Two-and-a-half hours later, I was running at full-tilt from the salon to my apartment in a desperate bid to stay on time; having been late to a wedding once (not my fault, but still, I was devastated) I swore it would never happen again. Turns out my hair takes roughly FOREVER to blow dry because it’s so freakin’ long, and even though it looked fabulous, I was pissed as hell at the salon lady for not giving me a heads up on that little tidbit when I made the appointment (in person) a week earlier.


I threw on my dress and heels and (as I had mercifully already done my makeup before my hair appointment) prepared to head to the train. But almost as if a force field was preventing me from leaving, I came to a screeching halt at the mirror in the hallway. I turned to leave, then turned back. Turned. And turned back. Turned. And turned back. And suddenly I realized that, no matter how hard I tried, I was simply not going to be able to leave the apartment looking like my mouth was missing.


The irony of the situation was not lost on me. I know that most other women would have the exact same reaction if they suddenly had to give up their nudes and pinks and mauves to wear the bloodstained color that I wear every day and consider to be the epitome of normal, but no one was asking them to go outside of their comfort zones and onto the train looking like freaks.


To make a long story short, I wore my usual lipstick on the train ride, then sheepishly ducked into the bathroom at Le Parker Meridien to reapply the pink before the bride noticed. But truthfully, I could have been wearing any shade of lipstick or none at all or have been missing a mouth or had been naked and on fire while singing Oh! Susanna when Elicia walked into the room. ‘Cuz that chick looked like she just stepped out of a goddamn magazine.




Since the only designer I wear is T.Arget, I couldn’t tell you whose dress Elicia was wearing. But even a fashion idiot such as myself knows designer duds when she sees them, and this was the real deal. A slim, floor-length sheath in beautiful blush ended with soft wisps of blush and blue. Matching t-strap sandals made her look even taller and thinner, if that were even possible. And most importantly, she was beaming from ear to ear...the best bridal look of all.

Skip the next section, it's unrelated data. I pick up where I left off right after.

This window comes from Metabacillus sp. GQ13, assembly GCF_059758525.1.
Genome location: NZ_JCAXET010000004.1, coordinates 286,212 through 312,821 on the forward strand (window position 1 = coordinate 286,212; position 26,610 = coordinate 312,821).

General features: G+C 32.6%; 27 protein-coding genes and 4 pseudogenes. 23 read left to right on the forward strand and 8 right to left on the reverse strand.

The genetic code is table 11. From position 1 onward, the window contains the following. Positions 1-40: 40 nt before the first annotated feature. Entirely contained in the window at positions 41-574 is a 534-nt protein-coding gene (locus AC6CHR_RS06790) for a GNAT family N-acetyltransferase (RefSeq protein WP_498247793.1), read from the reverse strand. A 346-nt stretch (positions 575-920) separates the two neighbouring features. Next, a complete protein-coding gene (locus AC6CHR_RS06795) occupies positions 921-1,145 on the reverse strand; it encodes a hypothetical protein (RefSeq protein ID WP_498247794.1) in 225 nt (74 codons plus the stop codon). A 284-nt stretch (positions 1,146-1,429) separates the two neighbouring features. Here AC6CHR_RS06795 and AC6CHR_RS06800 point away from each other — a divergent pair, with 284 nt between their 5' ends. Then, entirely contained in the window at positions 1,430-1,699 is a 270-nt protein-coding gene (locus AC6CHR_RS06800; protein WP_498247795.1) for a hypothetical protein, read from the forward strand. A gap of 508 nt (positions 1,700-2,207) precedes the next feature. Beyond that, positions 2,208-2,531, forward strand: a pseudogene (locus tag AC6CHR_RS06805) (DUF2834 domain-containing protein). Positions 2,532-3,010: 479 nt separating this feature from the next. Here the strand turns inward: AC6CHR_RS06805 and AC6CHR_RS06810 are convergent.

Steppenwolf’s Born To Be Wild played on the PA, and as David pushed the wheelchair, Elicia’s father walked her down the aisle.




David’s vows were heartfelt and hilarious, meanwhile Elicia’s were summoned up from her Blackberry and ended with a joyous shout of “Let’s do this!” amid laughter and applause. We all filed out and into an indulgent cocktail hour, where my husband and I met and made many new friends. (Don’t believe me? Wait ‘til you read about Lena & Isaac...stay tuned!)




The penthouse of Le Parker Meridien was the setting for the elegant reception, with stunning views of Central Park and a glorious full moon. Elicia, a talented (and published!) children's book author had designed everything from the invites to the wedding programs to the menu. A fun photo booth allowed us all to act like idiots and then preserve the moment forever on film, much to my great shame. And at the end of it all, I went away with some amazing memories, some new friends, another gig on the horizon, and – best of all – a service that made the lovely couple and all of their guests incredibly happy.


Not to mention a small arsenal of pink lipsticks. And I’m not afraid to wear ‘em.


Okay, so maybe a *little* afraid.


Hey, I’m working on it.